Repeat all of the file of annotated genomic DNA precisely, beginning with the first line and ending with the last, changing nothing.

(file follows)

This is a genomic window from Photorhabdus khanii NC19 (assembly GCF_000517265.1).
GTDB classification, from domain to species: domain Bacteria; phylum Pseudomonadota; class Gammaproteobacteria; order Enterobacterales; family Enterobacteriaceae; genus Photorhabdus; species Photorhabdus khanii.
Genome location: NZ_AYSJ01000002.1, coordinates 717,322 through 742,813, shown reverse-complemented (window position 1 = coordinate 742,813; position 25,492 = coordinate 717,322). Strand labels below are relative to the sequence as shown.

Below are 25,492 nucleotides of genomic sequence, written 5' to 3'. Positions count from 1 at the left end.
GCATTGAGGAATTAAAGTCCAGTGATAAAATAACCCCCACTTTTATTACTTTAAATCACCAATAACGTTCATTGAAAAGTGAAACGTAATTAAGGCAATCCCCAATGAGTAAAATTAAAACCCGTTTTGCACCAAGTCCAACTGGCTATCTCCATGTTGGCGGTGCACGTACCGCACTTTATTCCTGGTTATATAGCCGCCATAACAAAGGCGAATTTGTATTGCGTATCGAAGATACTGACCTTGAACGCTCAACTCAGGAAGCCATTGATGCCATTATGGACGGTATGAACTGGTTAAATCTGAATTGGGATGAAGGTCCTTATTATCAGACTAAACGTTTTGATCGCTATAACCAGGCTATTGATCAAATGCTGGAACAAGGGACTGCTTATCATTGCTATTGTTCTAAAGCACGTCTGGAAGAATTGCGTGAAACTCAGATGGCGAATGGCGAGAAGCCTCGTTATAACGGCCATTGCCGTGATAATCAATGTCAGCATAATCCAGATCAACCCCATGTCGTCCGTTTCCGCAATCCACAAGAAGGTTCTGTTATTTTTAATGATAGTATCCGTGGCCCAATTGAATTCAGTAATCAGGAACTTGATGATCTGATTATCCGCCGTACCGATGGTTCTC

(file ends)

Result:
This is a genomic window from Photorhabdus khanii NC19 (assembly GCF_000517265.1).
GTDB classification, from domain to species: domain Bacteria; phylum Pseudomonadota; class Gammaproteobacteria; order Enterobacterales; family Enterobacteriaceae; genus Photorhabdus; species Photorhabdus khanii.
Genome location: NZ_AYSJ01000002.1, coordinates 717,322 through 742,813, shown reverse-complemented (window position 1 = coordinate 742,813; position 25,492 = coordinate 717,322). Strand labels below are relative to the sequence as shown.

Below are 25,492 nucleotides of genomic sequence, written 5' to 3'. Positions count from 1 at the left end.
GCATTGAGGAATTAAAGTCCAGTGATAAAATAACCCCCACTTTTATTACTTTAAATCACCAATAACGTTCATTGAAAAGTGAAACGTAATTAAGGCAATCCCCAATGAGTAAAATTAAAACCCGTTTTGCACCAAGTCCAACTGGCTATCTCCATGTTGGCGGTGCACGTACCGCACTTTATTCCTGGTTATATAGCCGCCATAACAAAGGCGAATTTGTATTGCGTATCGAAGATACTGACCTTGAACGCTCAACTCAGGAAGCCATTGATGCCATTATGGACGGTATGAACTGGTTAAATCTGAATTGGGATGAAGGTCCTTATTATCAGACTAAACGTTTTGATCGCTATAACCAGGCTATTGATCAAATGCTGGAACAAGGGACTGCTTATCATTGCTATTGTTCTAAAGCACGTCTGGAAGAATTGCGTGAAACTCAGATGGCGAATGGCGAGAAGCCTCGTTATAACGGCCATTGCCGTGATAATCAATGTCAGCATAATCCAGATCAACCCCATGTCGTCCGTTTCCGCAATCCACAAGAAGGTTCTGTTATTTTTAATGATAGTATCCGTGGCCCAATTGAATTCAGTAATCAGGAACTTGATGATCTGATTATCCGCCGTACCGATGGTTCTC